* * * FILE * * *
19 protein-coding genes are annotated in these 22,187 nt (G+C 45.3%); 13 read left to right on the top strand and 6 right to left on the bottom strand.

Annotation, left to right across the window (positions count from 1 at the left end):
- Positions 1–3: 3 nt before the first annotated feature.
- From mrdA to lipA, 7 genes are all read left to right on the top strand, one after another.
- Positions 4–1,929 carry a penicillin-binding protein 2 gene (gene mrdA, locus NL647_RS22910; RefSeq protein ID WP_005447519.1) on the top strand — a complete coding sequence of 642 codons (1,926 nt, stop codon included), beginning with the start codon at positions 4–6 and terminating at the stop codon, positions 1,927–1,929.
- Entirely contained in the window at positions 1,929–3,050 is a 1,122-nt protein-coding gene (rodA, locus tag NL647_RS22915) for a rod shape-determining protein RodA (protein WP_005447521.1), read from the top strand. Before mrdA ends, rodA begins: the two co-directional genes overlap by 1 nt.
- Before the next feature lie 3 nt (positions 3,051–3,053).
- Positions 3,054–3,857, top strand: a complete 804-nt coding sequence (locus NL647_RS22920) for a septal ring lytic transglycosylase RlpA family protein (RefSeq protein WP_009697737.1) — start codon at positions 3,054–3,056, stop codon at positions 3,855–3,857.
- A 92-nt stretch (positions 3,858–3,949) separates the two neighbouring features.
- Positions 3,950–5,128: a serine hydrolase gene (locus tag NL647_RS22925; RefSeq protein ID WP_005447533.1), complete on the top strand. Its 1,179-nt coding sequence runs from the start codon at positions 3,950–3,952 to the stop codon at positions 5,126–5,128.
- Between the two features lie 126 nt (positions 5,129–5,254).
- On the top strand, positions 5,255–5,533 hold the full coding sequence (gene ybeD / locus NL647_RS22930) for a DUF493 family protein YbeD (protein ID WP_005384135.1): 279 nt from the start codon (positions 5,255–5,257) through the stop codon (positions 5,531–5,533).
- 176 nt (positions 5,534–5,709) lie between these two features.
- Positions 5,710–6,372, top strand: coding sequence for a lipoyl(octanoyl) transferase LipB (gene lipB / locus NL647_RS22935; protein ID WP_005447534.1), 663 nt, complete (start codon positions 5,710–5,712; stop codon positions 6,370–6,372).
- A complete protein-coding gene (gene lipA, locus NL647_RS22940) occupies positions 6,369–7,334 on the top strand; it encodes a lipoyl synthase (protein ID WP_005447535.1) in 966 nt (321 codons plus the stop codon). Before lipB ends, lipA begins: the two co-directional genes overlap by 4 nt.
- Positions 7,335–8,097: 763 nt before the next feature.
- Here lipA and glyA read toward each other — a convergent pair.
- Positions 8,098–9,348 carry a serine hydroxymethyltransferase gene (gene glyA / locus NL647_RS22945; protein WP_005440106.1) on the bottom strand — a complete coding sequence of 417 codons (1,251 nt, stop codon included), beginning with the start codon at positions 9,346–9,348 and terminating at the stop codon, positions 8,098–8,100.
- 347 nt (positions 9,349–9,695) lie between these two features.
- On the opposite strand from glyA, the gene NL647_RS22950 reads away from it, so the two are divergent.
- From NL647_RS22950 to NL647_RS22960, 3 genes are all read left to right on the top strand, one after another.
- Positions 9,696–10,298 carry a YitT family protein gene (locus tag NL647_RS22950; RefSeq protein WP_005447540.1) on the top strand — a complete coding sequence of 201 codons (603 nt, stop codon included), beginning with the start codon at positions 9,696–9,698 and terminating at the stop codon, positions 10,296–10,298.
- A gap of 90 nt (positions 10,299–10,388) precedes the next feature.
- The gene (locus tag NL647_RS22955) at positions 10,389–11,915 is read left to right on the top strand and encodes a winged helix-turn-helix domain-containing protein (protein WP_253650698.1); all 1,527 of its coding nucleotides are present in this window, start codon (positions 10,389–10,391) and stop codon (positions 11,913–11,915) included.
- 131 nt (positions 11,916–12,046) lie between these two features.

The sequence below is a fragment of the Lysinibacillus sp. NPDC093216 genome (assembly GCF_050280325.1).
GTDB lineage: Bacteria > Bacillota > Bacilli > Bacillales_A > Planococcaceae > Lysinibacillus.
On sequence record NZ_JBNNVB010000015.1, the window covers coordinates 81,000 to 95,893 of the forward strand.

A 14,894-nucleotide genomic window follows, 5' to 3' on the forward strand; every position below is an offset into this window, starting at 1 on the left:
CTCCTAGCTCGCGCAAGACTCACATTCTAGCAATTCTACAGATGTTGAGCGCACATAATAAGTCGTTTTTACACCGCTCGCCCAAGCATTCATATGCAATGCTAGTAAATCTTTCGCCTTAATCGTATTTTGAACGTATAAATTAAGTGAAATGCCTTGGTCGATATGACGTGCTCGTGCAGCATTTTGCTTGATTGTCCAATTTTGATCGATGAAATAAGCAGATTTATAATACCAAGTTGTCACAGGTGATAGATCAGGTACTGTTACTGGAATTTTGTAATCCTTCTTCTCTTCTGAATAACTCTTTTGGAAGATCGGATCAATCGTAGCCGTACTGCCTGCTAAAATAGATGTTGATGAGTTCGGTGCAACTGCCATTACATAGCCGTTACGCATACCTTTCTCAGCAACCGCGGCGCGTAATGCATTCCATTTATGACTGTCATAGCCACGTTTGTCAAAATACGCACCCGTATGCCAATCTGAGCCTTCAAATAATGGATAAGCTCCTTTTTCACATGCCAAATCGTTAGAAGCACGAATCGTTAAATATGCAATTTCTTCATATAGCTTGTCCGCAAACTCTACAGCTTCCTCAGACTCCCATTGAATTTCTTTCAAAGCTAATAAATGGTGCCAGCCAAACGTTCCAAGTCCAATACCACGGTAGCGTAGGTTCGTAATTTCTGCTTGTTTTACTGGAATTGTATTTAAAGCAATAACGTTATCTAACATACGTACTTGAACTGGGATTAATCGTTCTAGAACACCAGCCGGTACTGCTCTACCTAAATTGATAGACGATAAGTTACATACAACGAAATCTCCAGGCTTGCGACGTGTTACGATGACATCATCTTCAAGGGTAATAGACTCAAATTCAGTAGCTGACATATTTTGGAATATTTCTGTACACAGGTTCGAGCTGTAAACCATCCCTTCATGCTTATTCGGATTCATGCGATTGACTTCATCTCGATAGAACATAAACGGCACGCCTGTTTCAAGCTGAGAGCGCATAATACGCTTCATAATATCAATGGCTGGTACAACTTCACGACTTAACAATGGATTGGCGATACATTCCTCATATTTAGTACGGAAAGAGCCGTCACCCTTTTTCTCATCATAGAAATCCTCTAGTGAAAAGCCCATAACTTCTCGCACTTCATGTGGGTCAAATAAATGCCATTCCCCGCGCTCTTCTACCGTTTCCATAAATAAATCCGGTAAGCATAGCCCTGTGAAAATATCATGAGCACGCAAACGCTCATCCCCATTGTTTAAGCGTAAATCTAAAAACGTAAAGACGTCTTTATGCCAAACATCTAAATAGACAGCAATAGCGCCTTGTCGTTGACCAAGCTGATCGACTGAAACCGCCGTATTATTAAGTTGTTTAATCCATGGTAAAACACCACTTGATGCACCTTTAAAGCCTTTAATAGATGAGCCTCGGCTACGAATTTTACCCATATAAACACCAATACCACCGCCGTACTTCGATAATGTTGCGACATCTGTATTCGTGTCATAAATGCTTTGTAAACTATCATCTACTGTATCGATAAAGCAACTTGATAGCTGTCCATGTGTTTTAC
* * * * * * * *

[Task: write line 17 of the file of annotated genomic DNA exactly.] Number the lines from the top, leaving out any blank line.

- Here lipA and glyA read toward each other — a convergent pair.